The Economic Commission for Africa (ECA) says the low exploitation of renewable power is expected to be on the agenda at the upcoming Conference on Climate Change and Development in Africa which will discuss energy and sustainable development.
Despite the continent’s vast store of renewable energy in hydro, solar, wind, geothermal, biomass and marine energy, the installed capacity of renewable power in Africa is still low and is estimated at 22 per cent.
A statement by the ECA said the agenda for the conference will focus on the critical role of bio-energy transition and its resulting environmental benefits; opportunities for renewable energy for climate mitigation and resilience; and the policy and regulatory framework required to unlock transformative financing.
Earlier in July 2015, at a side event during the third International Conference on Financing for Development held in Addis Ababa, Dr. Carlos Lopes, UN Under-Secretary General and Executive Secretary of the ECA, warned that “we cannot achieve structural transformation and inclusive green growth if we do not find sustainable solutions to the current energy deficit.”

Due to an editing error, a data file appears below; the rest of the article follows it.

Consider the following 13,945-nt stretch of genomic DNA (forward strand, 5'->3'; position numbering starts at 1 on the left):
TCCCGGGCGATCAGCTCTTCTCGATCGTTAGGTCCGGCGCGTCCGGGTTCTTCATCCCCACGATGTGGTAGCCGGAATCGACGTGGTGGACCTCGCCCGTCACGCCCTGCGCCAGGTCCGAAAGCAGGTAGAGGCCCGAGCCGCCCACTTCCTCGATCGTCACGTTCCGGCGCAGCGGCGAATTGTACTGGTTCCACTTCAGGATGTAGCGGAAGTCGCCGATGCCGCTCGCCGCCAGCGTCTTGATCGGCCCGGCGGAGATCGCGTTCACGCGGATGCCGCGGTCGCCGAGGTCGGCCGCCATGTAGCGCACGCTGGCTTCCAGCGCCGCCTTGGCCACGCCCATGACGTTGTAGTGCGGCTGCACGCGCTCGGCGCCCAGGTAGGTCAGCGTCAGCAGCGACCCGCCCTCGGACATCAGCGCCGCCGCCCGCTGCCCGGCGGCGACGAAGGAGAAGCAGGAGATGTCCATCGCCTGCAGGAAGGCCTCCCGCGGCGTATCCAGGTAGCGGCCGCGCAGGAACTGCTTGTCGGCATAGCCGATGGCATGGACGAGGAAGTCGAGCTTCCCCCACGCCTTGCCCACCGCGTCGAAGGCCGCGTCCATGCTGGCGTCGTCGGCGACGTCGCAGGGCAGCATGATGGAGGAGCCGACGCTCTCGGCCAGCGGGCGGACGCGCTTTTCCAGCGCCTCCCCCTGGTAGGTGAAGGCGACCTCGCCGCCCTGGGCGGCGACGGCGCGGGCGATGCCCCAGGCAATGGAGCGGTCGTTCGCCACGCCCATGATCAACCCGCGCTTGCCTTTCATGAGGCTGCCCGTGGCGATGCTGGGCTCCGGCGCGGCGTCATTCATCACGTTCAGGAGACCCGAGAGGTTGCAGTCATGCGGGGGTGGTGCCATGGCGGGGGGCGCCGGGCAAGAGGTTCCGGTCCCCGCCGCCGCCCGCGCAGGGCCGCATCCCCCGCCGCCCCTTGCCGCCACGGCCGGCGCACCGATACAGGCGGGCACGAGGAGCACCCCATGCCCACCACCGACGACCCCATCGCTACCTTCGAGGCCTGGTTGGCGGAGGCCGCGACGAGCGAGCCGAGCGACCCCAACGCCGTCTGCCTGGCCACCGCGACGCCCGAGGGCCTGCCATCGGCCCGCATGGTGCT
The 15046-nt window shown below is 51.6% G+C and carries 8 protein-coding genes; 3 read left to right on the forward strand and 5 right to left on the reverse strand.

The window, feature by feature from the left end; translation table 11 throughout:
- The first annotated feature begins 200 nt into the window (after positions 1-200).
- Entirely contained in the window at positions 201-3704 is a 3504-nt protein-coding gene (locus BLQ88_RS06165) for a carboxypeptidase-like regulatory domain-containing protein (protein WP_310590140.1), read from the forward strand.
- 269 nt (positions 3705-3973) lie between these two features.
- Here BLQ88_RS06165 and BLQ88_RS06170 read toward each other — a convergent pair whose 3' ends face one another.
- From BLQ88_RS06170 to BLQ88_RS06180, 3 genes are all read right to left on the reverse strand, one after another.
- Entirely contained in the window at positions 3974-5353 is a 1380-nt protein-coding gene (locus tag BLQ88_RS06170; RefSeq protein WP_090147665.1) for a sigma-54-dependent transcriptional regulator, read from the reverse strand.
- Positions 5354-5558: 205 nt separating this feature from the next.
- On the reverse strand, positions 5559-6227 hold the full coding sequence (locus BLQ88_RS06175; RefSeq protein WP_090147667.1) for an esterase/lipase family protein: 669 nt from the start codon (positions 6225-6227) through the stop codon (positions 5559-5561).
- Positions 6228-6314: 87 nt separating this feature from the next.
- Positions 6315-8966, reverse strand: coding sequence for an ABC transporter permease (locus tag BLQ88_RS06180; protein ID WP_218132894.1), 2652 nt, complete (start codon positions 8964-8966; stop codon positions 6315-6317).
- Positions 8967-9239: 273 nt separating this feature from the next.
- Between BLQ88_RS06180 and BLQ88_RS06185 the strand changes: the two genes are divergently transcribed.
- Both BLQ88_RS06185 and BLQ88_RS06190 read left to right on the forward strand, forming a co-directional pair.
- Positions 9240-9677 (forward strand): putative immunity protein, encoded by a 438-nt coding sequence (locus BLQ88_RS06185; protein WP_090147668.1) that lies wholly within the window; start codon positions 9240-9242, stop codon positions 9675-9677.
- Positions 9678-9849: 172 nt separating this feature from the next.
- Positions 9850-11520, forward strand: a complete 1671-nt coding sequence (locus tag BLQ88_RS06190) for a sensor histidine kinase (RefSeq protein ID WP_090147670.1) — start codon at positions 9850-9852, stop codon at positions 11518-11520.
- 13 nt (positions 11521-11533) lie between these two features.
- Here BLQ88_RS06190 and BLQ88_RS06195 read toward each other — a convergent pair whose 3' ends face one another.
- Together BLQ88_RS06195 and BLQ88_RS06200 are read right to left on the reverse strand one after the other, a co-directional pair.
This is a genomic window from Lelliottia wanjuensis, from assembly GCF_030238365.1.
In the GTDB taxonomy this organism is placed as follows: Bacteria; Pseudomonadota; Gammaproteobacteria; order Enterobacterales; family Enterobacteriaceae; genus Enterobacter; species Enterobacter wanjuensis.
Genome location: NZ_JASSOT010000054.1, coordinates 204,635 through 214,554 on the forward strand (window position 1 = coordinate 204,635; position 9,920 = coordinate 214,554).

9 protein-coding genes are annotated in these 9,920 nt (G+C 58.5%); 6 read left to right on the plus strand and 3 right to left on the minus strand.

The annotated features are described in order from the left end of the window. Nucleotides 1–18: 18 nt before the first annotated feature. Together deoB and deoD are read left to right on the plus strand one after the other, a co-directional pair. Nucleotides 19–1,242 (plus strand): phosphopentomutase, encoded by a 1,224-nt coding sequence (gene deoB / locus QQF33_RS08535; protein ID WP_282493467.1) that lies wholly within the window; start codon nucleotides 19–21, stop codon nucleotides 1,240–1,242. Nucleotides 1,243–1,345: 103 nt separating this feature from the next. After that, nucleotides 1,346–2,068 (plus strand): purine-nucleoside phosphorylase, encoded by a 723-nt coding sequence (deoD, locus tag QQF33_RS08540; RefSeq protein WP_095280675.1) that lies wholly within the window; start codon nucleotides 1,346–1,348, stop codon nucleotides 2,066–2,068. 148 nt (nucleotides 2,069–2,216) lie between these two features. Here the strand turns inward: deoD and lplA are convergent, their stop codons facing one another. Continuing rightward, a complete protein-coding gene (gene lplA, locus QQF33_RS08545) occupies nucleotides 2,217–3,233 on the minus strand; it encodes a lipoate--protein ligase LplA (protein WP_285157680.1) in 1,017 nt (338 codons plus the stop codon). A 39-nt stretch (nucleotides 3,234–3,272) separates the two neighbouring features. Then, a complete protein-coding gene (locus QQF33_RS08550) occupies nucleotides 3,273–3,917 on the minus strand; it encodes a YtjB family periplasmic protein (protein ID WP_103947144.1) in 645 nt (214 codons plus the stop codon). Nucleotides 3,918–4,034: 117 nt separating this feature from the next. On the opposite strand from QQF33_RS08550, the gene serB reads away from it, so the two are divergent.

Dr Lopes was also quoted to have asked: “The African region is brimming with resources, and we know that Africa is now home to some of the fastest growing economies. The question is: can the strength of these rising economies, coupled with Africa’s plentiful resources, light up the continent and power Africa’s economies to achieve the industrial transformation that we want?”
Among the conclusions of that conference was the realization that more African countries need to immediately establish appropriate policy and regulatory frameworks to accelerate the uptake of renewable energy on the continent, for the multiple environmental, social and economic benefits, including those arising from localization of the deployment value chain.
The discussions also concluded that the energy strategy adopted by African countries is central to the continent’s response to climate change while transforming its economies for inclusive green growth, and sufficient attention must be paid to mobilizing substantial investments for sustainable bioenergy development.